Ravens' O. Brown loses his temper again

OWINGS MILLS -- In an episode that closely mirrored his meltdown in the Baltimore Ravens' playoff loss last winter, offensive tackle Orlando Brown lost his temper against the Cleveland Browns on Sunday night.

Brown was flagged for a personal foul late in the fourth quarter of the Ravens' 27-13 win following Jamal Lewis' game-winning touchdown run.

Brown said he was retaliating for a shot to the face from an unspecified Cleveland defender. As usual, the officials flagged the retaliator, not the instigator.

The penalty helped the Browns' offense get the football back at their 41 after the kickoff with Baltimore leading 20-13. Quarterback Jeff Garcia drove the length of the field before Ravens safety Ed Reed secured the game with an 106-yard interception return.

"If I can't calm down, I should retire," said a visibly upset Brown in the locker room afterward. "I don't want to hurt the team. I got an attitude. That's how I play. The guy hit me. He stole me in my eye. I can't cost us. I can't do that. I have to keep my cool."

Brown was lectured immediately as he walked off the field by Ravens coach Brian Billick, who stressed controlling his emotions. The 6-foot-7, 365-pound right tackle was flagged for two personal fouls in the Ravens' playoff loss to the Tennessee Titans, both involving defensive end Jevon Kearse.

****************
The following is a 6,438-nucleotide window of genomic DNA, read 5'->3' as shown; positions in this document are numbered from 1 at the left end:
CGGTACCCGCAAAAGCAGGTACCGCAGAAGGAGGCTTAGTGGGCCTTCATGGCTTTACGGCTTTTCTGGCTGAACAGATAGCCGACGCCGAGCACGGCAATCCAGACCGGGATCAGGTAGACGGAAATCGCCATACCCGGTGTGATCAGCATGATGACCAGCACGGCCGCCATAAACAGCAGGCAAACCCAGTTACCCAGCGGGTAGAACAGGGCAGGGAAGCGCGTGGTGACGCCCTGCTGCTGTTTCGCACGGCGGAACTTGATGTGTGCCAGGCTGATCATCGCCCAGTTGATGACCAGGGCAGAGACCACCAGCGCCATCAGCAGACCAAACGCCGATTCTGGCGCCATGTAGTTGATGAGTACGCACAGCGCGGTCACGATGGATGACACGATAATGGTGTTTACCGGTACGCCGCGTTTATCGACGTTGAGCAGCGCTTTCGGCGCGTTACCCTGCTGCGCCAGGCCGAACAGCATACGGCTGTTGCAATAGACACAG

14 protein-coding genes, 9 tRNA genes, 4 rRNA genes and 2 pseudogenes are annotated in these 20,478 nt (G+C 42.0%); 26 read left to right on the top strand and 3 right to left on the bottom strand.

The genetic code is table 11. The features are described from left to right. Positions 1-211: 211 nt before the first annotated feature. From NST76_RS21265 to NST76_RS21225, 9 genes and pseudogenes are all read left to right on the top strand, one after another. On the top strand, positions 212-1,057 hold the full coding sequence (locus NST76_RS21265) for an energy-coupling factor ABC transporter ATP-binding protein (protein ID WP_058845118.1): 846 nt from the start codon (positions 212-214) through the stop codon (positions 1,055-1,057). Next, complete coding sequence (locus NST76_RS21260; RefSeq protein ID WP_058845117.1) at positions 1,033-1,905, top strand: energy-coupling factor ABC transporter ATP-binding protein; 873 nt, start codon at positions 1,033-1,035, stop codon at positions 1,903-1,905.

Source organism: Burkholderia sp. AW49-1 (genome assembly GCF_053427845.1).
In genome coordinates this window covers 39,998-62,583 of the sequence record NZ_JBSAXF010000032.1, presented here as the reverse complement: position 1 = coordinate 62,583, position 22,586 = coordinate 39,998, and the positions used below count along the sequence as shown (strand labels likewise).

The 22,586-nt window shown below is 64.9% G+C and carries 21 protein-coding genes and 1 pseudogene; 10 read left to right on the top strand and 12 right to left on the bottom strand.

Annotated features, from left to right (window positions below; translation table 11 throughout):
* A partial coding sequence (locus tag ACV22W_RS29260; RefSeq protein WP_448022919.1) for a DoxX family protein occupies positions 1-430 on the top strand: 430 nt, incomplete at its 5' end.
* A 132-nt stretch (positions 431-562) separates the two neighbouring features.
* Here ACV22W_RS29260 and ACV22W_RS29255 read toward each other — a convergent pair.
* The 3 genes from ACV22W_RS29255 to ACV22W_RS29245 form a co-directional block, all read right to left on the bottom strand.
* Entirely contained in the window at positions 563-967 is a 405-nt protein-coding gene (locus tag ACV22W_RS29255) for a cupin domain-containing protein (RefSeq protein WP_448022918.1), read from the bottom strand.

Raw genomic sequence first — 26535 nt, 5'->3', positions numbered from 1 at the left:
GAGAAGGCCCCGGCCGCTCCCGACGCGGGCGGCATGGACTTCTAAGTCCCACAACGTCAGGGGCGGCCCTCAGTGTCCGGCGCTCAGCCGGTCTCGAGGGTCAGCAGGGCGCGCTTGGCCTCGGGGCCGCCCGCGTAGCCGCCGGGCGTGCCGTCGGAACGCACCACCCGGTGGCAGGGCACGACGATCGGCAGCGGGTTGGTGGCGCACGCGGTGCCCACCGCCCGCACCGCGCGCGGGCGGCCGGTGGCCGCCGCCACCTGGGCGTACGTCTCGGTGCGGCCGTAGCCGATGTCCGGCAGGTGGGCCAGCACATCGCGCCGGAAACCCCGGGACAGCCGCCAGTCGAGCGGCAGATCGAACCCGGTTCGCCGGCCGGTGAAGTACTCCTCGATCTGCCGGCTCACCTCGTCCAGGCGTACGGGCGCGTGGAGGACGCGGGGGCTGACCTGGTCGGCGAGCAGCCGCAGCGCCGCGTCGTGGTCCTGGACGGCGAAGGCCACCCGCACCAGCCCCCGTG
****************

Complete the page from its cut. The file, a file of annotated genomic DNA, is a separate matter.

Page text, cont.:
"[Billick] told me to calm down, calm down," Brown said. "He was right. I had a flashback of the playoff game. It happened too damned quick. I play with an attitude. I got to control that. Usually, I do."

Brown has a history of brawling since entering the NFL, but has mellowed considerably over the years. Especially, since a bizarre penalty-flag incident in 1999 that nearly cost him the sight in one eye. It's been a difficult year personally for Brown, whose mother died the night before the regular season began.

Billick said he counseled Brown about the incident again Monday morning, reinforcing his points about the necessity of not letting opponents bait him into penalties.

"It was just about personal accountability," Billick said. "He understood. No one felt worse about it than Orlando. Fortunately, it didn't cost us anything and sometimes that's the best way to learn a lesson.

"I visited with him again this morning and it's something that's going to stick with him for a while."

Aaron Wilson writes for the Carroll County Times and ravensinsider.com

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